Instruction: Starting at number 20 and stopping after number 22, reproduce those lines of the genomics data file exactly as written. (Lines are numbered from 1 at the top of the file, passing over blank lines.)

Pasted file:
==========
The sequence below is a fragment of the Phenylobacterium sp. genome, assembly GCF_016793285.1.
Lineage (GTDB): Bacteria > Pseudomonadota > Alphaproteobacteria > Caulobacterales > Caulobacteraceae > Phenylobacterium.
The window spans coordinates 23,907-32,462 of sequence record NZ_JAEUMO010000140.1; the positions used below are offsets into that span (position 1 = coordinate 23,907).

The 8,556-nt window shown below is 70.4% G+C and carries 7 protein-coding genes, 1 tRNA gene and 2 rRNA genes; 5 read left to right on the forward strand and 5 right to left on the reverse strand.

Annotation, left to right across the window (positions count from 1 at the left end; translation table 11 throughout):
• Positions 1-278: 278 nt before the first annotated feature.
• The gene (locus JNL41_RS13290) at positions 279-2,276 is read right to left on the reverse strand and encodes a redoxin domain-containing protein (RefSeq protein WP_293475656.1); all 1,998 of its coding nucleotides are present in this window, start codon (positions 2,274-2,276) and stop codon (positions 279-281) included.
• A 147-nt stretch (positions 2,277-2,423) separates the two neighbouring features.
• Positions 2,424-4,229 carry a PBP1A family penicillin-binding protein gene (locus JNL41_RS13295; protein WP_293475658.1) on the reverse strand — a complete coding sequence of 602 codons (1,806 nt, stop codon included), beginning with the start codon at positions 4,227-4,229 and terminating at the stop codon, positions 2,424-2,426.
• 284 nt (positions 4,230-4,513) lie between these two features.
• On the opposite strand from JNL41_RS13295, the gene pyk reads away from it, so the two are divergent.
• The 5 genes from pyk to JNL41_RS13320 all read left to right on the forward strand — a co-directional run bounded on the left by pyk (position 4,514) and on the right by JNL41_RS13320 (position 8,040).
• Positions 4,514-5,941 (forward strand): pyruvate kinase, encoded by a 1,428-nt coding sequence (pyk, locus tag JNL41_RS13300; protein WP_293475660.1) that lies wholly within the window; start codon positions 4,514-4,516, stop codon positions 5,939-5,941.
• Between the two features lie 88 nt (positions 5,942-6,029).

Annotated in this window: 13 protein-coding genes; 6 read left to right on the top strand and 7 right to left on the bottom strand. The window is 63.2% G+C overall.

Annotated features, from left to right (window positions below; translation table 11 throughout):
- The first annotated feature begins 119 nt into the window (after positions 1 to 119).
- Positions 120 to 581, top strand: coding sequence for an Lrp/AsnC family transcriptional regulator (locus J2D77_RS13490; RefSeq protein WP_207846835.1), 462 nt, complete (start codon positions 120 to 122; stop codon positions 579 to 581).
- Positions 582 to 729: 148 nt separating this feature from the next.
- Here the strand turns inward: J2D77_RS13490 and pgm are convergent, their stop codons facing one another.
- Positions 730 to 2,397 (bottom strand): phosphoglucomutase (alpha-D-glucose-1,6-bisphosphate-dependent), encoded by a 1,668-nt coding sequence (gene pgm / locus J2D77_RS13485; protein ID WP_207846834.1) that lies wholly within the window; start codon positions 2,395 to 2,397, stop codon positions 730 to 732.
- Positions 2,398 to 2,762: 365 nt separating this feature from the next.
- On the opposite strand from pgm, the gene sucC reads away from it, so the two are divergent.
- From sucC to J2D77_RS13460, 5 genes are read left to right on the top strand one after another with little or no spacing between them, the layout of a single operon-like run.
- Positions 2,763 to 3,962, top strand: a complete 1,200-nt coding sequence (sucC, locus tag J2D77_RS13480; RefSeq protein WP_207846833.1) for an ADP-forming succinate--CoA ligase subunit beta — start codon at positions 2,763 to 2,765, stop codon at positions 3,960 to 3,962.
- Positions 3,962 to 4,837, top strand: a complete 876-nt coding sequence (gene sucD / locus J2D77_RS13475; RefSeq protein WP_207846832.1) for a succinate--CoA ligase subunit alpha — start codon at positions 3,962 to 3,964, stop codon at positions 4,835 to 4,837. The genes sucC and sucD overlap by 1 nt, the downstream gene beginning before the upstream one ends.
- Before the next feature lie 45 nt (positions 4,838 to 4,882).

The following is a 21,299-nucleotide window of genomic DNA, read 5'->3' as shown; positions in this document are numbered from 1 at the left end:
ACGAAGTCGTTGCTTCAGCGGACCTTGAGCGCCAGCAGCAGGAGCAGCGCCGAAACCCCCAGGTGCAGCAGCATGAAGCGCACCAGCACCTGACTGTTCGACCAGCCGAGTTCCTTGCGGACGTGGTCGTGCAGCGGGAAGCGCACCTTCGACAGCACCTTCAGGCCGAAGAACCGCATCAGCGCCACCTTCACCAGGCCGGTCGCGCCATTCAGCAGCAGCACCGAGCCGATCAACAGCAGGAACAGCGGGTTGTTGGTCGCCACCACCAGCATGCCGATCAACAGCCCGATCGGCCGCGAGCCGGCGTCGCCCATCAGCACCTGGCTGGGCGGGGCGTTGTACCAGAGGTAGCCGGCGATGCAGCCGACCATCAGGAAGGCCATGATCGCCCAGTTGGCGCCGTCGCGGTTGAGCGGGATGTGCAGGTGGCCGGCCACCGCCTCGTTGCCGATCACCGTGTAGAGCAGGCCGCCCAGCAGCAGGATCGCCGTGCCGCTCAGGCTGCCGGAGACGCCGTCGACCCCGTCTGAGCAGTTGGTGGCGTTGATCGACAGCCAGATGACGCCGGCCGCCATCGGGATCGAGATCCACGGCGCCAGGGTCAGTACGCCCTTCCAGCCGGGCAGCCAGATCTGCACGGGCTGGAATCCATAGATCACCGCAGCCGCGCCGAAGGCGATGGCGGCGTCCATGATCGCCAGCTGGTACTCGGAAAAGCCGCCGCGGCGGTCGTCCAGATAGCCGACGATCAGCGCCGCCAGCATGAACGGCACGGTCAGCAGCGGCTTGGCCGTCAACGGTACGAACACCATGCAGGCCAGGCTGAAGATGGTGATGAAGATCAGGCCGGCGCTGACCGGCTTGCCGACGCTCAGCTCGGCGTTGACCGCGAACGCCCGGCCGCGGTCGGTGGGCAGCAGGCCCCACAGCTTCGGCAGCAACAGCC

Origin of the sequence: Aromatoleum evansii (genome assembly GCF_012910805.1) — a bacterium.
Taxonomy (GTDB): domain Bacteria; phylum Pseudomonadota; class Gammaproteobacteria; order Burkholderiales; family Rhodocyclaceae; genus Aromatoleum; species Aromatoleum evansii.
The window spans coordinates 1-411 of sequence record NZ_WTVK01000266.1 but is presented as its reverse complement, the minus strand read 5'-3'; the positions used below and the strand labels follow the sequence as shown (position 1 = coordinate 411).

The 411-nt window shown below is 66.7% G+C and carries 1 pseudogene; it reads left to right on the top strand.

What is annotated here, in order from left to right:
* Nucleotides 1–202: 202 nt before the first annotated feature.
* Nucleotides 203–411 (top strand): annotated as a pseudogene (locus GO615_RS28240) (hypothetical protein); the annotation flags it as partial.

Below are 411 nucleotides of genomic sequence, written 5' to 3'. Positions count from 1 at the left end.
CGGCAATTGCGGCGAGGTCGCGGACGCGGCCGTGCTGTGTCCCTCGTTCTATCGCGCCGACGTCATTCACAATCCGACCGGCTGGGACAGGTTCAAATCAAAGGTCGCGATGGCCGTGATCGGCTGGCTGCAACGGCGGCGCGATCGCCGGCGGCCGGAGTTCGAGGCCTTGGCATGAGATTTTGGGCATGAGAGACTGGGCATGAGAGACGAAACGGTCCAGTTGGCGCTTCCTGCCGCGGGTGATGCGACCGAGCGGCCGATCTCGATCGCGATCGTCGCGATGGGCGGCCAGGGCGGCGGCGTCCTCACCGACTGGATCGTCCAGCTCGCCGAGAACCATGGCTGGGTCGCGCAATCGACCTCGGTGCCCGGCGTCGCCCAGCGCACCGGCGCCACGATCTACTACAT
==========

- Here the strand turns inward: J2D77_RS13490 and pgm are convergent, their stop codons facing one another.
- Positions 730 to 2,397 (bottom strand): phosphoglucomutase (alpha-D-glucose-1,6-bisphosphate-dependent), encoded by a 1,668-nt coding sequence (gene pgm / locus J2D77_RS13485; protein ID WP_207846834.1) that lies wholly within the window; start codon positions 2,395 to 2,397, stop codon positions 730 to 732.
- Positions 2,398 to 2,762: 365 nt separating this feature from the next.